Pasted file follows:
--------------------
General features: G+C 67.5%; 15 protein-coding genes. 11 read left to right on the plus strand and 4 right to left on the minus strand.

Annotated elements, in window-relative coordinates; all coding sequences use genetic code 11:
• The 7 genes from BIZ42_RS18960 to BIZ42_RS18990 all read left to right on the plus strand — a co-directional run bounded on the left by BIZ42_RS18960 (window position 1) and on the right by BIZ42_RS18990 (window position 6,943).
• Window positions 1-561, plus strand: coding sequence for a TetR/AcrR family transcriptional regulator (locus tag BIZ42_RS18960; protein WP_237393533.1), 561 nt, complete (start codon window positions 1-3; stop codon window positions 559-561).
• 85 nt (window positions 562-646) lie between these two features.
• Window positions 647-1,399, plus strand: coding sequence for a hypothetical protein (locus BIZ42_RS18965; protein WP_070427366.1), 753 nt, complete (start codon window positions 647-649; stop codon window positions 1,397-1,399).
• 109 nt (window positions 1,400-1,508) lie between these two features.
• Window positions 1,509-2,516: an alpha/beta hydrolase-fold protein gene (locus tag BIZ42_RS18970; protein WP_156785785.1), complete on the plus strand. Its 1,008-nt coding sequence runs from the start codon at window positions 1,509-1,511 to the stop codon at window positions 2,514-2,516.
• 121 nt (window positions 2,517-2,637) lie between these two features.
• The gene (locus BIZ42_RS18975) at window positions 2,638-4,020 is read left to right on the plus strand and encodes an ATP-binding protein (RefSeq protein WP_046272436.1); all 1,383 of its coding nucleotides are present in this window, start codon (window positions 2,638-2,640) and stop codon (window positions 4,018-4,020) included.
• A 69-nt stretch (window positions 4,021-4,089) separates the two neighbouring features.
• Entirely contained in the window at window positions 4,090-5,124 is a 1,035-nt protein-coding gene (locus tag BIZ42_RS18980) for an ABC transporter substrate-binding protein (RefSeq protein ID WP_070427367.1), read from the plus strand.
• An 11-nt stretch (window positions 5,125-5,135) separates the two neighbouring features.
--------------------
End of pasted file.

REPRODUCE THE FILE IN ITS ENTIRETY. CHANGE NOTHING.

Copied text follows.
General features: G+C 67.5%; 15 protein-coding genes. 11 read left to right on the plus strand and 4 right to left on the minus strand.

Annotated elements, in window-relative coordinates; all coding sequences use genetic code 11:
• The 7 genes from BIZ42_RS18960 to BIZ42_RS18990 all read left to right on the plus strand — a co-directional run bounded on the left by BIZ42_RS18960 (window position 1) and on the right by BIZ42_RS18990 (window position 6,943).
• Window positions 1-561, plus strand: coding sequence for a TetR/AcrR family transcriptional regulator (locus tag BIZ42_RS18960; protein WP_237393533.1), 561 nt, complete (start codon window positions 1-3; stop codon window positions 559-561).
• 85 nt (window positions 562-646) lie between these two features.
• Window positions 647-1,399, plus strand: coding sequence for a hypothetical protein (locus BIZ42_RS18965; protein WP_070427366.1), 753 nt, complete (start codon window positions 647-649; stop codon window positions 1,397-1,399).
• 109 nt (window positions 1,400-1,508) lie between these two features.
• Window positions 1,509-2,516: an alpha/beta hydrolase-fold protein gene (locus tag BIZ42_RS18970; protein WP_156785785.1), complete on the plus strand. Its 1,008-nt coding sequence runs from the start codon at window positions 1,509-1,511 to the stop codon at window positions 2,514-2,516.
• 121 nt (window positions 2,517-2,637) lie between these two features.
• The gene (locus BIZ42_RS18975) at window positions 2,638-4,020 is read left to right on the plus strand and encodes an ATP-binding protein (RefSeq protein WP_046272436.1); all 1,383 of its coding nucleotides are present in this window, start codon (window positions 2,638-2,640) and stop codon (window positions 4,018-4,020) included.
• A 69-nt stretch (window positions 4,021-4,089) separates the two neighbouring features.
• Entirely contained in the window at window positions 4,090-5,124 is a 1,035-nt protein-coding gene (locus tag BIZ42_RS18980) for an ABC transporter substrate-binding protein (RefSeq protein ID WP_070427367.1), read from the plus strand.
• An 11-nt stretch (window positions 5,125-5,135) separates the two neighbouring features.